Starting from March 26, 2012 the new NFA rules about Price Slippage and Requotes come into effect.
The rules are aimed to set a level playing field for brokers and traders, so that when slippages or requotes occur, they will no longer be “one-sided, mainly favoring brokers” (e.g. executed at the best price when the slippage (requote) favors brokers, and at the worst price when it favors traders). Instead brokers will be required to set up their trading systems in such way that they offer equal opportunities for both sides in the market.
Straightening up this order handling process will provide additional clarity & honesty into the Broker-Client relationship.
The Official Document
More information on the new Interpretive Notice can be found in NFA’s September 2, 2011 Submission Letter to the CFTC. Questions concerning the Interpretive Notice should be directed to Lauren Brinati, Director, Compliance at [email protected] or Carol Wooding, Associate General Counsel, at [email protected].
Source: www.nfa.futures.org: Effective Date of NFA Interpretive Notice to NFA Compliance Rule 2-36 regarding Price Slippage and Price Requoting
Details: How Slippage & Re-quotes Work
• The FDM (Forex Dealer Member – a broker) set the maximum losing slippage
(i.e., slippage that was unfavorable to the customer and favorable to the FDM)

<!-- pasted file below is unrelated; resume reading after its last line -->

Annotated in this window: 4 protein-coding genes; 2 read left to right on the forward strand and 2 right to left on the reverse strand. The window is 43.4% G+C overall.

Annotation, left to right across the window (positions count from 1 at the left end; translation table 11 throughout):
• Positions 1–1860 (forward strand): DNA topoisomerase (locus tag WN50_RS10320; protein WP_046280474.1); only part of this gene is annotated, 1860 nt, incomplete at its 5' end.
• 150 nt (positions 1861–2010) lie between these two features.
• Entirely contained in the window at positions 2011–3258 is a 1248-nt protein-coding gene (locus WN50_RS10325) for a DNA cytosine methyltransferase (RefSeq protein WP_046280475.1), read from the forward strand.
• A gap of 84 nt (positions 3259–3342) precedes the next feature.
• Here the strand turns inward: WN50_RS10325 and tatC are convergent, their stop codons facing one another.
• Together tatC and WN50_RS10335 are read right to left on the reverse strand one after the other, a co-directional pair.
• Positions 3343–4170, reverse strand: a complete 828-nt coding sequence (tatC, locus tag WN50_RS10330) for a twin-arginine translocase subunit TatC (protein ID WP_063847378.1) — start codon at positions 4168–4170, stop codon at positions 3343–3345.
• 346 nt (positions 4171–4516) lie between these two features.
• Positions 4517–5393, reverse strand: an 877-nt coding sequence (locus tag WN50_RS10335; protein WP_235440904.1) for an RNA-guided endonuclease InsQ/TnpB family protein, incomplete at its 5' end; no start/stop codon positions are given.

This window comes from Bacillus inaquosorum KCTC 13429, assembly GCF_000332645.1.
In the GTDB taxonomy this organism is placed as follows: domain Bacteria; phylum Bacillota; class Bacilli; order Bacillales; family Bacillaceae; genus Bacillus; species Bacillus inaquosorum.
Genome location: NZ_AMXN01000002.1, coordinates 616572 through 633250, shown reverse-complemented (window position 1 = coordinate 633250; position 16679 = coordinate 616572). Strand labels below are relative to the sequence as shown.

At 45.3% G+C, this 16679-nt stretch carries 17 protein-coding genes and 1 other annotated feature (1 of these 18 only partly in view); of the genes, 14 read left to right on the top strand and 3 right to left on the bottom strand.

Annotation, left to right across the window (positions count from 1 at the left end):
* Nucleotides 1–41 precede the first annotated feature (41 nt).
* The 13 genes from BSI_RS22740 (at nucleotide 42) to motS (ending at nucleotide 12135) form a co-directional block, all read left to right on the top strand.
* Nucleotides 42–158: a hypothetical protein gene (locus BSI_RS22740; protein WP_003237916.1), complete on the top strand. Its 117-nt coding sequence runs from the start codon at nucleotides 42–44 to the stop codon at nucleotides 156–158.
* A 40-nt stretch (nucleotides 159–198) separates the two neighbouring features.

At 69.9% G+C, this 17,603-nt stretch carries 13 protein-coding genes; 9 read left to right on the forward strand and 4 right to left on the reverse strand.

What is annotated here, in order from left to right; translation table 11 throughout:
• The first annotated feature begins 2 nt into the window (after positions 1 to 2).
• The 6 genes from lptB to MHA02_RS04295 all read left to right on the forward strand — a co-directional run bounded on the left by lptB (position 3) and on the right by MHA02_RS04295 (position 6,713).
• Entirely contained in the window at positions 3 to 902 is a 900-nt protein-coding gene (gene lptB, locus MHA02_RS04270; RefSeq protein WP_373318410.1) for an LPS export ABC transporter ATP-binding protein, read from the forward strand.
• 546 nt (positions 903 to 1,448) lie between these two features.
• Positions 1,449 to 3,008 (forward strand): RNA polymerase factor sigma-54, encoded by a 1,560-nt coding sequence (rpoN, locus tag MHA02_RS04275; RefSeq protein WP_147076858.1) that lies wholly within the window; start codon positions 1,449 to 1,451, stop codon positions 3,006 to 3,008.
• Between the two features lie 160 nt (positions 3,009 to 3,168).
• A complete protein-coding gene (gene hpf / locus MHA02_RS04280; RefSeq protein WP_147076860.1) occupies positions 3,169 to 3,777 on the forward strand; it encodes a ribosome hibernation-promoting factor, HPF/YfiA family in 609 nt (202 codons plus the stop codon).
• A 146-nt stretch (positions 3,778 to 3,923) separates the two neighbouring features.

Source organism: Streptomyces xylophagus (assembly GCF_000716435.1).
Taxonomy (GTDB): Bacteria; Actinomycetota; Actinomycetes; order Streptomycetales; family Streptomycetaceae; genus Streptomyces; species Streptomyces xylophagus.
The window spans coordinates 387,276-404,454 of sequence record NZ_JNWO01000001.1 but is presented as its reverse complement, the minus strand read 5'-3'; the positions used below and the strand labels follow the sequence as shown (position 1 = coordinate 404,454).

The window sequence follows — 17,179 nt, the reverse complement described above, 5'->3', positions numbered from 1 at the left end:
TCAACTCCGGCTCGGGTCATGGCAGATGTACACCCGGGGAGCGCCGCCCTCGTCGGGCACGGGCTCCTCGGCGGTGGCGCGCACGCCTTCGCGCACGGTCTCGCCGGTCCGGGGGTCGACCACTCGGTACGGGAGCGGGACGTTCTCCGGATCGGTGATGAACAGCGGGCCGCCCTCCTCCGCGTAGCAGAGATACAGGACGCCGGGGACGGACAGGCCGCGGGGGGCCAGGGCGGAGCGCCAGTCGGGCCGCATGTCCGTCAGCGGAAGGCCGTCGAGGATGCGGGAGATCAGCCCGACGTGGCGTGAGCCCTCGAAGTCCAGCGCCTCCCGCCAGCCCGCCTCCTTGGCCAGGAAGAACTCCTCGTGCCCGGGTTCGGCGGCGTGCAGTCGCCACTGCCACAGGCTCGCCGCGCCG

at a much wider range of pips than the maximum profit slippage (i.e., slippage
that was favorable to the customer and unfavorable to the FDM). As a result,
a customer was much more likely to have an order filled when the market move
was unfavorable to it than when the movement was favorable to the customer.
• The FDM set the limit on the number of contracts in an order that could be
executed that experienced losing slippage for the customer at a much higher
number than the limit on the number of contracts in an order that could be
executed that experienced profitable slippage for the customer. As a result, a
larger sized order that moved against the customer was much more likely to be
executed than a smaller sized order that moved in the customer’s favor.
• The FDM only passed negative slippage on to the customer. If the FDM was
able to offset the customer’s order at a better price than the price at the time the
customer submitted its order, the FDM did not give the customer the better price.
However, if the FDM offset the customer’s order at a price that had negative
slippage and was unfavorable to the customer, the FDM would thereby benefit
from the slippage and fill the customer’s order at the offset price.
In each of the above instances, the FDM’s asymmetrical slippage settings allowed it to
manipulate the prices that the forex customer received and allowed the FDM to benefit
from the order slippage to the detriment of the customers.
For NFA regulated brokers in the United States and their clients this will no longer be an issue.